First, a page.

The Berlin Blockade

By Andreas Hübner

Berliners watch a Douglas C-54 Skymaster land at Tempelhof Airport, 1948

Seventy years ago, on May 12, 1949, the Berlin Blockade came to an end. Nowadays considered a cornerstone of the Cold War Era, the blockade had been initiated eleven months earlier by the Soviet military administration in response to the introduction of a new currency, the Deutsche Mark, in the American, British, and French occupation zones of Germany and the allied sectors of Berlin. The Soviets understood the D-Mark as a prelude to the establishment of a single economic unit and a new government in West Germany. Thus, to prevent the distribution of the currency and to force the Western coalition to abandon the city, the Soviet military administration began blocking West Berlin, halting all rail, road and barge traffic as well as cutting off gas and electricity supplies.

The end of the Berlin Blockade represented a major victory over the Soviet military administration and, in particular, over Stalin who had underestimated how far the West was willing to go to retain control over the allied sectors of Berlin. Indeed, Berlin soon became a symbol of the allies’ determination to integrate the Western occupation zones and the allied sectors of the city into the post-World War II landscape of Western Europe and the North Atlantic region. President Harry S. Truman concluded:

“On May 12 the blockade of Berlin was lifted. The battle of diplomacy was overshadowed by the drama of the aerial convoys that day after day went their way into Berlin. The longer the blockade continued, the more the people of Germany looked toward the West to strengthen them in their determination to remain free. The city celebrated the event with an awareness of its solidarity with the democratic nations. Berlin became a symbol which made the ally determination greater and greater to do the job.”

Only two days after the blockade had been imposed, allied supply transports into Berlin via aircrafts began. The Berlin Airlift was born. From the start, the airlift constituted a truly concerted effort. Under the leadership of General Lucius D. Clay, a Combined Airlift Task Force was organized to counter the Soviet blockade. In the months to follow, allied aircrews from the United States Airforce, the Royal Air Force, and the French Air Force were joined by crews from Canada, Australia, New Zealand, and South Africa. Together these crews transported a total of 2.3 million tons of food, fuel, and other supplies to the more than two million people in Berlin.

Retrospectively, the success of the Airlift seems to obscure the precariousness of the scenario. In the summer of 1948, the allies were somewhat uncertain about their capacities to supply Berlin. Time was scarce. Berlin was expected to run out of food rations within 36 days, out of coal within 25 to 50 days, and out of diesel and gasoline within two to five months. Whether Tempelhof Airport and the Royal Air Force Station Gatow provided the means to maintain the airlift could hardly be predicted; and, although the CIA assumed that Moscow was not willing to risk military confrontation, the Soviets would undoubtedly attempt to hinder the Western powers in their efforts to fly food supplies, commodities, and fuel into the city. Soon after the Airlift started, Soviet airplanes were seen entering the corridors. Still, the abandonment of Berlin was never under consideration:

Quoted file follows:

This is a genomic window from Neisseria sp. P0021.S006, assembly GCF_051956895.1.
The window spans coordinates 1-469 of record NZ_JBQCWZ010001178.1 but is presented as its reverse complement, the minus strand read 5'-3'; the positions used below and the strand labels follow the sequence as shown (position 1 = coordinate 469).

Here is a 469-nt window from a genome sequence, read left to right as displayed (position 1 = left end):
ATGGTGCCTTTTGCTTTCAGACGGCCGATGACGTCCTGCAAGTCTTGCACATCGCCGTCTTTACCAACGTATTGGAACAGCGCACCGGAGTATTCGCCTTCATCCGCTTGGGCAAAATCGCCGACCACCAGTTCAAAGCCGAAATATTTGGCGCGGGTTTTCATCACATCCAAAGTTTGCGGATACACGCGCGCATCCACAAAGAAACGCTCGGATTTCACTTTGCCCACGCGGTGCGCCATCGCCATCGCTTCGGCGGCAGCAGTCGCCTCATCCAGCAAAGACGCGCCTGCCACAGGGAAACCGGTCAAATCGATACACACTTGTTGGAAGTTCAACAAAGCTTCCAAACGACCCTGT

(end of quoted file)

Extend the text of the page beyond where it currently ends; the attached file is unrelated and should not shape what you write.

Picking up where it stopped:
“The abandonment of Berlin would be interpreted throughout Germany and Europe as evidence of our lack of determination both to defend our rights and to support democratic peoples in their effort to resist totalitarian threats and pressures.” (Department of State, Office of Public Affairs, Information Memorandum No. 28, January 7, 1949)

The Berlin Airlift did not end with the lifting of the blockade, but continued until the fall of 1949. By then, the Western Allies had stocked the storehouses of the city with food, fuel, and other supplies essential for survival in order to prevent a future supply shortage. However, the Berlin Airlift did not only deliver cargo to a city cut off from the world, the airlift shaped and transformed the relationship between the Western Allies and the people of Berlin and West Germany. For years to come, the Berlin Airlift became a lieu de mémoire, a site of memory, that helped define the partnership between the people of the Federal Republic of Germany and the Western Allies, a partnership built on democratic values and friendship.

Berlin Airlift (Edited Footage) – “The Bridge,” produced by Department of Defense, Department of the Army, Office of the Chief Signal Officer, April 19, 1949. National Archives at College Park, National Archives Identifier: 21227, Local Identifier: 111-ADC-7455.

Andreas Hübner is currently a Lecturer at Leuphana University Lüneburg. His research focuses on Cultural and Global History as well as History Didactics. In 2015, he received his Ph.D. from Justus Liebig University Giessen. He served as Dianne Woest Fellow at the Historic New Orleans Collection in August/September 2016 and as Horner Library Fellow at the German Society of Philadelphia in July 2018. Hübner’s monograph on German American filiopietist J. Hanno Deiler was published in 2009, his monograph on the German Coast of colonial Louisiana in 2017.